Within minutes of People magazine’s declaration that Channing Tatum is the sexiest man alive, fevered protests erupted on Twitter and beyond. Haven’t they heard of Joseph Gordon-Levitt, they asked? What about Daniel Craig? Channing can’t act, and anyway, he isn’t even hot; he’s all beefcake; he’s “a gyrating human potato.” BuzzFeed had a full-on meltdown, publishing no fewer than three articles that disputed Tatum’s sexiness, including one that featured 27 dapper photos of a preferred pick, Ryan Gosling. Even my Slate colleague Amanda Hess decried the choice on Double X, calling it “Republican in a Democratic year.”
Tatum is surely used to the hate. Ever since he did his first goofy backflip off a car in Step Up, his breakout role, he’s been pegged as bland, assembly-line, wooden—a studio mogul’s cynical cut-out of a movie star. Tabloid details have filled out the narrative: He’s from backwoods Alabama. He drinks Coors Light. He gets fat between movies. The Tatum we get on screen is merely an industrial product, and pity those poor teenage girls and gay guys who are forced to endure his smoldering pout in movie after movie.
These are all lies. Well, he really is from Alabama and drinks Coors Light, but you know what I mean. Channing Tatum is indisputably sexy—and hardly the vacant slab of low-quality chuck people insist he is. Look no further than Magic Mike. Tatum developed Steven Soderbergh’s utterly infectious male-stripper movie from the start, basing it on autobiographical details from his own disrobing days on a Florida stage. In addition to serving as producer, he turned in a brilliant performance, funny and committed—he manages to be sexy even as he and the movie make fun of the spectacle of men trying to be sexy. Magic Mike is an ingenious feature-length rebuttal to all the dismissive eye rolls his rising fame has inspired.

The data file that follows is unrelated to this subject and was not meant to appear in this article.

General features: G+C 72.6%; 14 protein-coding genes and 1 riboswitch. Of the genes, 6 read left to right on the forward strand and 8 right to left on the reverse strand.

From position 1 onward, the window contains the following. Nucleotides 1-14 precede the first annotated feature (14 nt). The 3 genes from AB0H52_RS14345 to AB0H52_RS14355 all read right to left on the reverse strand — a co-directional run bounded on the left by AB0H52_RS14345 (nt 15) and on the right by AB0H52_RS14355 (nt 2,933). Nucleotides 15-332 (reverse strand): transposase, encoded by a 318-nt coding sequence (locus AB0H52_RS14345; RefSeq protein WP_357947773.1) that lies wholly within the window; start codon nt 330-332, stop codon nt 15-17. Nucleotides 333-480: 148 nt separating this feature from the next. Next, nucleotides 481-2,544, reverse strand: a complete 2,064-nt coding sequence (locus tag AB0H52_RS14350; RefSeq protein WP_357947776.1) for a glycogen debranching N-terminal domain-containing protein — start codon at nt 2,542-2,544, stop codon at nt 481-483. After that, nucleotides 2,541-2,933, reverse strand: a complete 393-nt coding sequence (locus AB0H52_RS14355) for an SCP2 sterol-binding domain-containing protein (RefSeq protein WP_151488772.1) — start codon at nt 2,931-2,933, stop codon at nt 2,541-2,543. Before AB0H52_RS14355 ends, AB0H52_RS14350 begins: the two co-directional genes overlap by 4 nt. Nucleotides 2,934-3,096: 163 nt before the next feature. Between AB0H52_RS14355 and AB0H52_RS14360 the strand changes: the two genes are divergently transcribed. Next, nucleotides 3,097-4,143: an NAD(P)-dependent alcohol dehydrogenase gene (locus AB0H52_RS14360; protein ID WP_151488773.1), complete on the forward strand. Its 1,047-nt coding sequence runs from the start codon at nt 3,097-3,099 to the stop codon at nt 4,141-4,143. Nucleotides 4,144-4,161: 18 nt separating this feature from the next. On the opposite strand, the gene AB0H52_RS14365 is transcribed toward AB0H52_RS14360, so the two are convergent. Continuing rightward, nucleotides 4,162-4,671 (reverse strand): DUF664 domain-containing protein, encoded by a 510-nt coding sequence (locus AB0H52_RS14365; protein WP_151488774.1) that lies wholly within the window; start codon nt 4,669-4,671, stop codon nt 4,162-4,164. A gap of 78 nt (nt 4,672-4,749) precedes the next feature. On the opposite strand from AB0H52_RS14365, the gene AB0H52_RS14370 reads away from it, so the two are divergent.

And Tatum showed promise long before his signature role. It’s true that he sometimes overly relies on those pretty eyes of his—especially in the endless parade of gauzy Nicholas Sparks movies he’s done. But he’s bracingly raw as a doomed Queens youth in Dito Montiel’s A Guide to Recognizing Your Saints, and he brought surprising soul to an underground fighter in Montiel’s underrated Fighting. He dances without shame (or, apparently, a spine) in Step Up and some of its sequels. He’s easily the funniest thing in the surprisingly funny 21 Jump Street. Hell, he’s more entertaining (and hot) being chased down by Christian Bale for two minutes in Public Enemies than Johnny Depp (a two-time previous Sexiest Man Alive) is in the entire movie.
I suppose we should not get so worked up about some silly list in a magazine most people pass over for the National Enquirer in checkout lines. But it’s absurd that people want to use this latest career notch to underestimate Tatum once again. He has demonstrated genuine range as an actor, he takes a ridiculously good photograph, and he turned a sleepy $7 million movie about guys taking their clothes off into one of the year’s moviegoing phenomenons. If People’s Sexist Men Alive is going to exist, there is no better candidate for it in 2012 than Channing Tatum.